[ALL DATES SOLD OUT] Ladies of the House of Love: A Feminist & Queer Gothic Literature Book Club

Date / Time

  • January 31, 2023
    7:00 pm - 8:00 pm
  • February 28, 2023
    7:00 pm - 8:00 pm
  • March 28, 2023
    7:00 pm - 8:00 pm


2008-2010 Delancey Place, Philadelphia, Pennsylvania, 19103, United States



As a literary genre, the Gothic is often associated with ominous castles, dark, stormy nights, and people fleeing from unnamed horrors.  But the Gothic is—and always has been—much more complicated and interesting than this, because it uses gender, ethnicity, sexuality, and the erotic to hint at the radical potential inherent in all of us.  In this book club, we’ll read historic and contemporary works of Gothic fiction inspired by the Rosenbach’s collections.  Each month, the club will cozy up in the candle-lit, historic West Library of the Rosenbach mansion, view objects from the collection, and discuss the Gothic’s connections to gender, sexuality, race, and ethnicity.*   

Gothic novels often ask readers to consider–and be suspicious of– social structures. As such, we focus on writers from the “margins”–Queer people, women, and People of Color, for instance–grappling with how they question society and their characters’ places in it. Each club meeting will touch on the roots of the Gothic in the 18th and 19th centuries but focus on 21st-century themes.  Only books by women, People of Color, and/or Queer authors will be read by the club.  Join us as we embark a surreal literary voyage! *For the safety of collections, battery-operated electronic candles will be used. 

The program is held on the following dates:

  • Tuesday, January 31, Sylvia Moreno-Garcia’s Mexican Gothic
  • Tuesday, February 28, Oscar Wilde’s The Picture of Dorian Gray
  • Tuesday, March 28, Helen Oyeyemi’s White is for Witching

Space is limited and advance registration is strongly recommended. 

Waitlist for all three sessions

Waitlist for Mexican Gothic

Waitlist for The Picture of Dorian Gray

Waitlist for White is for Witching


We are proud to partner with Harriet’s Bookshop. All three books are available for purchase online through our partner. Shop here.

About the Book Club Facilitators

Dr. Petra Clark is a literary historian, educator, and library professional. She earned her PhD in English from the University of Delaware in 2019 with a specialization in Victorian literature and art, particularly focusing on magazines created by and for women during the late nineteenth century. Petra has taught college courses on everything from research writing and feminist literature to comics history and monster media, as well as a recent Rosenbach course on the artist Aubrey Beardsley. She currently works in the Special Collections department at the University of Delaware Library, but when she isn’t haunting the rare books stacks, she can usually be found reading creepy fiction with her cat.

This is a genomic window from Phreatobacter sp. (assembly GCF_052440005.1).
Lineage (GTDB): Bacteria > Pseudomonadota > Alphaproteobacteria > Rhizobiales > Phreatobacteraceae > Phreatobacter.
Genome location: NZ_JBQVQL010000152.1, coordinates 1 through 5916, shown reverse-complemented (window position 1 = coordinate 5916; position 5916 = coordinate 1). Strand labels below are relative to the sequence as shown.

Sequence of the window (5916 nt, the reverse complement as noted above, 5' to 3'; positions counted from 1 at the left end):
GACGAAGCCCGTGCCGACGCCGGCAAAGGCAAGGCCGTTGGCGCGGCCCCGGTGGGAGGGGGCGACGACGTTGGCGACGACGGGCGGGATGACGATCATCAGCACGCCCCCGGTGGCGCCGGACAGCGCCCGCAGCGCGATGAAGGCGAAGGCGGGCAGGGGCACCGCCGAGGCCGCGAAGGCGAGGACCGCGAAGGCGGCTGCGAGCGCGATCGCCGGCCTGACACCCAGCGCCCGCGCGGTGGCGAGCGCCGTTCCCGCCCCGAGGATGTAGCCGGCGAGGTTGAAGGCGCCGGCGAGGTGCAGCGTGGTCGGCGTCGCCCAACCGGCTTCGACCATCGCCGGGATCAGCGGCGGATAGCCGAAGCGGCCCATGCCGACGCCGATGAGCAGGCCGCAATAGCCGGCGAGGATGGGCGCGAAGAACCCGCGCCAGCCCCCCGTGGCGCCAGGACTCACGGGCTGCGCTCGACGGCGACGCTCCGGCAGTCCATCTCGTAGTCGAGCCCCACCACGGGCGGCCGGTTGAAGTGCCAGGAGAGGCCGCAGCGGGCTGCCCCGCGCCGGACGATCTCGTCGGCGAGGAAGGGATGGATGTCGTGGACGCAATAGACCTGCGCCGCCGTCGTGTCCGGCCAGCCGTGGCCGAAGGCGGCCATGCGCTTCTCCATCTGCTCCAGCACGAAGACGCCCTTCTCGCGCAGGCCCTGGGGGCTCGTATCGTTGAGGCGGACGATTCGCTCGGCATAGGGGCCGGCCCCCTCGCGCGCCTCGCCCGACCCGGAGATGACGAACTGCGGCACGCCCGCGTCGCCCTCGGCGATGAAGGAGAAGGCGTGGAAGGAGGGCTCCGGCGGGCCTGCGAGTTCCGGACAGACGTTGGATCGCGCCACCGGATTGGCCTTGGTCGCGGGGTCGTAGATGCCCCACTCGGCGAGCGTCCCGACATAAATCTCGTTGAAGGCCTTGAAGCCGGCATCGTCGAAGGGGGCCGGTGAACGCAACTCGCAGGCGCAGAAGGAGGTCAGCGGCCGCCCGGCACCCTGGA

Dr. Samantha Nystrom is an avid fan of reading, painting, baking, playing Scrabble, and analyzing stories. She learned how to do such narrative pondering during her time at the University of Delaware, where she received her PhD in English Literature. While at UD, she taught classes ranging from film studies to British Literature to composition, which focused on how identities are constructed and represented. Her class on British Literature, for example, focused on texts with the monstrous other, asking students:  Who is the true monster? Her research asked questions about the role gardens and landscapes had in constructing personal, national, and imperial identities within 19th-century Britain; her work on Walter Scott and Gothic landscapes and architecture will soon be published in the peer-reviewed journal, Studies in Romanticism. She currently lives in Philadelphia with her vampiric cat, Percy, and is a writer at Jefferson. 

Dr. Alexander Lawrence Ames, Associate Curator of the Rosenbach Museum & Library, vividly recalls his teenage experiences with Gothic literature: terrifying himself so thoroughly with J.S. LeFanu’s Uncle Silas that he dared not leave his bedroom, falling under the spell of Mrs. Radcliffe’s enchanting countrysides in The Romance of the Forest, feeling the pangs of youthful longing for the noble young Valancourt in The Mysteries of Udolpho, and hearing Mr. Rochester’s voice on the wind in Charlotte Brontë’s Jane Eyre. Dr. Ames will lead artifact show-and-tell sessions at each meeting of Ladies of the House of Love, to help club members situate book club selections in the context of the Rosenbach’s collections.  When not hosting book clubs or curating Rosenbach exhibitions, Dr. Ames is likely playing haunting melodies on his Celtic harp, or strolling pensively across the castle grounds as twilight breaks.